Calico cats are arguably some of the most beautiful,
yet common felines in the world. Many different color patterns may
be found in calico cats.
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If a dictionary is consulted, calico means "a cotton cloth
with a bright printed pattern." Another meaning is "an
animal with a blotched coat."
There is much argument in the pet world regarding the word "calico,"
as some say it is a breed while others say it only refers to the
cat's color pattern.
That's why the calico cat is given this name. As you can see, there
are proponents on both sides of this argument.
Scientifically speaking, calico is a color pattern found on a
numerous breeds of cats, and it is not a breed within itself.
So, you can't really say, "Hey, I have a calico cat."
It would be more correct to say, "Hey, I have a cat with
a calico pattern." From a scientific perspective, this would
be technically correct. But, then again, speaking this way, would
just be silly.
Tortoise Cats ...
Basically, calico cats have red/orange or black and white tri-color
patterns. It can also be a weak combination of blue/gray, cream
and white. You may also notice that some calico cats may have an
absence of the shade of white. These calico cats are called torties
or tortoise shells, or blue-creams.
Variations among these types of calico cats are often noticed.
Calico cats with less white in their patterns of colors are called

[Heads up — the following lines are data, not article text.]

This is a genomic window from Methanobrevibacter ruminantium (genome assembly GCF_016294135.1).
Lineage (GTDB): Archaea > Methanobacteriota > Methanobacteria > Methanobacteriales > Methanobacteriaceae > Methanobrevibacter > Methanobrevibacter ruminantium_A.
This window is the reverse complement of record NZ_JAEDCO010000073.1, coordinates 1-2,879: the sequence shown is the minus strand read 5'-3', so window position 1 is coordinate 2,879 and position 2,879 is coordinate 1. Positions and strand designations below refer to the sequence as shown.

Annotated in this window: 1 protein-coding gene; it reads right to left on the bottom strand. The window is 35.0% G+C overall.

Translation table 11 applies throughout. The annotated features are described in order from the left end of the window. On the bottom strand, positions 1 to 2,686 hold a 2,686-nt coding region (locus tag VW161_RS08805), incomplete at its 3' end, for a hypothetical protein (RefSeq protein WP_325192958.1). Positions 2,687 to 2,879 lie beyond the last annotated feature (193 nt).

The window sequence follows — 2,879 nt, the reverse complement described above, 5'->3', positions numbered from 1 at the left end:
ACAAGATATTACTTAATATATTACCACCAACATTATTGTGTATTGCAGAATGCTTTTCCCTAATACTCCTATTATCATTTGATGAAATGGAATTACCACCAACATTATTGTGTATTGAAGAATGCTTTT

"tortie and white" instead of calling them Calico. And
those kitties having more white based colors on their back and some
spatial colors of black and red/orange are called "high white"
calico cats. Additionally, cats with small amounts of patches seen
on the head, tail or on the body with a large base of white all
over her body are called "van" calico cats.
There are actually 16 breeds of calico cats. And, among these
breeds are some of the most beautiful and famous ones. There is
the Large Maine Coon calico, or a Persian calico cat along with
its flowing fluffy coat, or a Scottish fold complete with the
ever so popular turned down ears.
XX Marks the Spot ...
Most calico cats are females. For some knotty twist in nature and
genetic reasons, it will take a two X chromosomes in the conception
for a kitty to become a calico.
A male would be required to possess two X and a Y chromosome in
order to become a calico cat, and this only happens in rare occurrences.
Thus for every 3,000 calico cats, there will only be approximately
one male to be found. In addition to this, the male Calico cats
are usually sterile.
So, the next time you see a calico cat, and are in the presence
of an expert in the area, you can safely say or ask what breed it
may be without embarrassment. In fact, this will show off your new
found knowledge about calico cats and awareness on the subject.